Despite recent advances in deep neural models for semantic image editing, present approaches are dependent on explicit human input. Previous work assumes the availability of manually curated datasets for supervised learning, while for unsupervised approaches the human inspection of discovered components is required to identify those which modify worthwhile semantic features. Here, we present a novel alternative: the utilization of brain responses as a supervision signal for learning semantic feature representations. Participants (N=30) in a neurophysiological experiment were shown artificially generated faces and instructed to look for a particular semantic feature, such as “old” or “smiling”, while their brain responses were recorded via electroencephalography (EEG). Using supervision signals inferred from these responses, semantic features within the latent space of a generative adversarial network (GAN) were learned and then used to edit semantic features of new images. We show that implicit brain supervision achieves comparable semantic image editing performance to explicit manual labeling. This work demonstrates the feasibility of utilizing implicit human reactions recorded via brain-computer interfaces for semantic image editing and interpretation.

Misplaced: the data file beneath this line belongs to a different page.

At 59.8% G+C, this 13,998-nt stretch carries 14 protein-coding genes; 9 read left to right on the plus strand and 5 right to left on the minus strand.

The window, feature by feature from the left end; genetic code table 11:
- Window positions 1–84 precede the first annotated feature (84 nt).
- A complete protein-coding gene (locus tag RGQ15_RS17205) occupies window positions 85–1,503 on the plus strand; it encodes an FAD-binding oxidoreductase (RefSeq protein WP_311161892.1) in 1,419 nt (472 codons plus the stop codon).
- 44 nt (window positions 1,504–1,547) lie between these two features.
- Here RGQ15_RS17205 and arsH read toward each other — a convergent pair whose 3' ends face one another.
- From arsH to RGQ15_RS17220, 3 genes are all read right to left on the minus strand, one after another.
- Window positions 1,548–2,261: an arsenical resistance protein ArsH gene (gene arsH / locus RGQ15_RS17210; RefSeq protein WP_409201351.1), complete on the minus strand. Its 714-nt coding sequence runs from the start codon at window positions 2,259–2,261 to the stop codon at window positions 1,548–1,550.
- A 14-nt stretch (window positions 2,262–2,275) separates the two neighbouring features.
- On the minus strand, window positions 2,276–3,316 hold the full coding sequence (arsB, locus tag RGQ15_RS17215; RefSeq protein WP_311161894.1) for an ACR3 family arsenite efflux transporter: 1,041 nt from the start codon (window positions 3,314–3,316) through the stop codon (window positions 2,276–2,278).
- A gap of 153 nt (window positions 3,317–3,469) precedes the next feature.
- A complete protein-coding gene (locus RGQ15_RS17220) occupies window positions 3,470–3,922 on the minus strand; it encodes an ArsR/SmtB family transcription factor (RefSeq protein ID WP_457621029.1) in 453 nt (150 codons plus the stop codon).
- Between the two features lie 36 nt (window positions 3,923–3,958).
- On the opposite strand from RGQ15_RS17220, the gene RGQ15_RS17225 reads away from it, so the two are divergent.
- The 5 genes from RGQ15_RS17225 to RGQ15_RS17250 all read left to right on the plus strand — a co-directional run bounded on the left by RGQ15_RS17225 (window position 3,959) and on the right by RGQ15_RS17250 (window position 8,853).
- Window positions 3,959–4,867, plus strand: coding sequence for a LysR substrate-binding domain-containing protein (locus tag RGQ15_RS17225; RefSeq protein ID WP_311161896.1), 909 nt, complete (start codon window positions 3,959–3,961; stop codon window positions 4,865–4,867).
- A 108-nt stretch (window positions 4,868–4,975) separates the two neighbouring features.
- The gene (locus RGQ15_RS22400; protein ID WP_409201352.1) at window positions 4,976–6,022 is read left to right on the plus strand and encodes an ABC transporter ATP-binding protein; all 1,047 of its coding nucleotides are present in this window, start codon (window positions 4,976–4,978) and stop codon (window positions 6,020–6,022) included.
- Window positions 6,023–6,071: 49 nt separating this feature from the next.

This research was partially funded by the Academy of Finland. Computing resources were provided by the Finnish Grid and Cloud Infrastructure (urn:nbn:fi:research-infras-2016072533). We thank Michiel Spape for his contributions to the neurophysiological experimentation and advice.